Health and social service provision for rural youth
We focus specifically on the rural parts of Norrland’s interior where various institutions offer information, support and help to youth. The main health service providers are health centres, specialised child psychiatry units, school health and youth clinics, where the latter deliver services focused on sexual and reproductive health, in addition to medical and psychosocial support . Beyond schools and formal health systems, social services such as youth clubs provide leisure activities and spaces for recreation, while youth councils facilitate socio-political participation. In addition, so-called (re) engagement initiatives help young people not in employment, education or training (“NEETs”) while municipal integration units support unaccompanied minors. Involvement and consultations are free of charge in all services. However, across northern Sweden in general, and the rural areas in particular, they are not evenly distributed which means that some areas lack amenities. This contributes to landscapes that vary largely by geographical location in terms of service provision, meaning that youth in some municipalities have greater access than others.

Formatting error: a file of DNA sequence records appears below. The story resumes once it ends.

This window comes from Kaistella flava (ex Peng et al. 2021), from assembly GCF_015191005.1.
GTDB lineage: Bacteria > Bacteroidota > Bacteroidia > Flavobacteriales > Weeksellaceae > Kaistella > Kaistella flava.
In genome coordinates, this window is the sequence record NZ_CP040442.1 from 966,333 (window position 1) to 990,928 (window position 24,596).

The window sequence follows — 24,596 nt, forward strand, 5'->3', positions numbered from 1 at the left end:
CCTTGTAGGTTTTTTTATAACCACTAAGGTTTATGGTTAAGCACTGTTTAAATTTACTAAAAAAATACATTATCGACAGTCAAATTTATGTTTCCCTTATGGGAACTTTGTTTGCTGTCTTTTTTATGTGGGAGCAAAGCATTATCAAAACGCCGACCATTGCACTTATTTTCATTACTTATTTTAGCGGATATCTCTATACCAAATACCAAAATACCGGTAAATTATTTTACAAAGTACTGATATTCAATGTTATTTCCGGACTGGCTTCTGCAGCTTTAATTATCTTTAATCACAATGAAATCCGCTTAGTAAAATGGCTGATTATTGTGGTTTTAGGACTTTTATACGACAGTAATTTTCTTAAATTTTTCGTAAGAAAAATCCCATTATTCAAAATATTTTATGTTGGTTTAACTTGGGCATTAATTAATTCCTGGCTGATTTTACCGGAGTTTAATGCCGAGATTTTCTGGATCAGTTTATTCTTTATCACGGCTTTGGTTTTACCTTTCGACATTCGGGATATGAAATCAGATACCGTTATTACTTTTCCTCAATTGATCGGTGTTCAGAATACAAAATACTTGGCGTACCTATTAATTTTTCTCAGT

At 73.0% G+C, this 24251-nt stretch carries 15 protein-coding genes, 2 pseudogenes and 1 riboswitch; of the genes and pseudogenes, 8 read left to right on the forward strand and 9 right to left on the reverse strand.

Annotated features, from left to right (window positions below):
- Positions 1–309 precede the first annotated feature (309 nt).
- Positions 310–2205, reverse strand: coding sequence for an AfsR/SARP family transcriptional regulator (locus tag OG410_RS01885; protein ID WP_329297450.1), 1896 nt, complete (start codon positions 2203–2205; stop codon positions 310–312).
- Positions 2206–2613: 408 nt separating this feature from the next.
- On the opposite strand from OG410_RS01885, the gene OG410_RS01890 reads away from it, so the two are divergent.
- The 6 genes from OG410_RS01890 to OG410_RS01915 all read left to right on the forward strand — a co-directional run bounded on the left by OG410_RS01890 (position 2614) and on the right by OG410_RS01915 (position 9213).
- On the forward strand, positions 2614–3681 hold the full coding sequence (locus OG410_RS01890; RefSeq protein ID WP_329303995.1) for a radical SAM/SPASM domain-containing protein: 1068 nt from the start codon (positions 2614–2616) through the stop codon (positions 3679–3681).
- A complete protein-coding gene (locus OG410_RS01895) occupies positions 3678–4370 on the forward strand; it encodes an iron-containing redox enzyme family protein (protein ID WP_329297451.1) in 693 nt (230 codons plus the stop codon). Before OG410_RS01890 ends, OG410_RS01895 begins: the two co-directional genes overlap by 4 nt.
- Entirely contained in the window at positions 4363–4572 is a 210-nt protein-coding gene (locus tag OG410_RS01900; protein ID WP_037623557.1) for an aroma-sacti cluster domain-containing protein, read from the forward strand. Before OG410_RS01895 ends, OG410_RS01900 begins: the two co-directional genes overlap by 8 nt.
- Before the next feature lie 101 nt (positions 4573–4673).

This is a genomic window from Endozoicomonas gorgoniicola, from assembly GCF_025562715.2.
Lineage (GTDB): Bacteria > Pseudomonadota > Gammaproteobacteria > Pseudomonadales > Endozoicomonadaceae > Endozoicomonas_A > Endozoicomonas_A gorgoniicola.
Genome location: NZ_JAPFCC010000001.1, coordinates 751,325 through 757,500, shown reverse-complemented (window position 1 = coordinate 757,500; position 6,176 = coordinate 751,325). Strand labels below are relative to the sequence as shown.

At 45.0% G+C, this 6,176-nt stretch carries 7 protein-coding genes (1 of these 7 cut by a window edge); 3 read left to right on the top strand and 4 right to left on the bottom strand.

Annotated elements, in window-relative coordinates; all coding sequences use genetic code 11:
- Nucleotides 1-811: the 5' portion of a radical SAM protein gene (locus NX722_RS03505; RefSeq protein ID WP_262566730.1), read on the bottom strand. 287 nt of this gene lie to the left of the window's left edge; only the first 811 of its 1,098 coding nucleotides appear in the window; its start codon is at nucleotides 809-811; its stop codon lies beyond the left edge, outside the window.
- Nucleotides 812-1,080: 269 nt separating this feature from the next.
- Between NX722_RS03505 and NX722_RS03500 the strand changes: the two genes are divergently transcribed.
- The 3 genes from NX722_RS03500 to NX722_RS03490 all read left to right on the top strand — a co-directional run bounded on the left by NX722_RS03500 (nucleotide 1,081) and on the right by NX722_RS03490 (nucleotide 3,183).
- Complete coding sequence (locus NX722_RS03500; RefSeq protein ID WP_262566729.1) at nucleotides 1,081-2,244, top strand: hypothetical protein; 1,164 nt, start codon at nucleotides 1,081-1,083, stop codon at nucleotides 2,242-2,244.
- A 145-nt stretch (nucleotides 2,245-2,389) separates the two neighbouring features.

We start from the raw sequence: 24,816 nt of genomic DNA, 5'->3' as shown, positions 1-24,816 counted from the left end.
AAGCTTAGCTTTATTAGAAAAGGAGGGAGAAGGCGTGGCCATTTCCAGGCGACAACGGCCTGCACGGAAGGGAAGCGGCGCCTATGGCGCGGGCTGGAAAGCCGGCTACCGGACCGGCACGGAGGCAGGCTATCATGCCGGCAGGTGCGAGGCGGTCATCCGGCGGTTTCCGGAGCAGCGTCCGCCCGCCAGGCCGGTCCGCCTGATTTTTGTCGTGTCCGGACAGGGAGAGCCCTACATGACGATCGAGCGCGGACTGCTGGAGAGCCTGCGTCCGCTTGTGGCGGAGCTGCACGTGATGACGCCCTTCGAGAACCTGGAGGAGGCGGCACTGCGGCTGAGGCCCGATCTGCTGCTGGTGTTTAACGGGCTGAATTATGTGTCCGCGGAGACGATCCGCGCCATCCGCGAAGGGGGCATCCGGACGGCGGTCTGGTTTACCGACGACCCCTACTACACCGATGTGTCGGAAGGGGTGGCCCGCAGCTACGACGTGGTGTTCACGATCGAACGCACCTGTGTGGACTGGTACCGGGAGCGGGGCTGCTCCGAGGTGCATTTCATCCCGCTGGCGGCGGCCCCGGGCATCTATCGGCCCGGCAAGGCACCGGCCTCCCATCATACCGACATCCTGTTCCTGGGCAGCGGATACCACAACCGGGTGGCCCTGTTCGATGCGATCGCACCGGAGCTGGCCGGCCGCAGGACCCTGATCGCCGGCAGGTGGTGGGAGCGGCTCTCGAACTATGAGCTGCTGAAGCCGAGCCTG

To capture the diversity in this region, five rural municipalities located in different parts of Norrland’s peripheral inland were included in the study. These sites were purposively selected according to their location, population size, socio-economic situation and availability of services for youths to attain contrasting and complementary perspectives (see Table 1 for features specific to each site).
Recruitment and participants
Participants were purposive selected for their ability to provide information that could contribute to address the aim of our project . Initially, key-persons working with young people in diverse sectors (such as managers at health centres, youth clinics, school health and integration units) at each site were informed about the study via e-mail. We then visited each site to provide detailed information to potential participants and then met additional key-persons. In total, 44 professionals (33 women and 11 men) across the five municipalities participated in the study; they worked at or in health centres, school health, integration units, youth clinics, specialised psychiatric care, youth clubs and (re) engagement initiatives.
Young people were recruited with the help of professionals and gatekeepers at schools, youth centres and homes for unaccompanied minors. Covering diversity in terms of gender, ethnic background, sexual identity/orientation, and functionality, 63 youth aged 14–27 years participated in the study (29 young women, 33 young men and 1 not identifying as either or).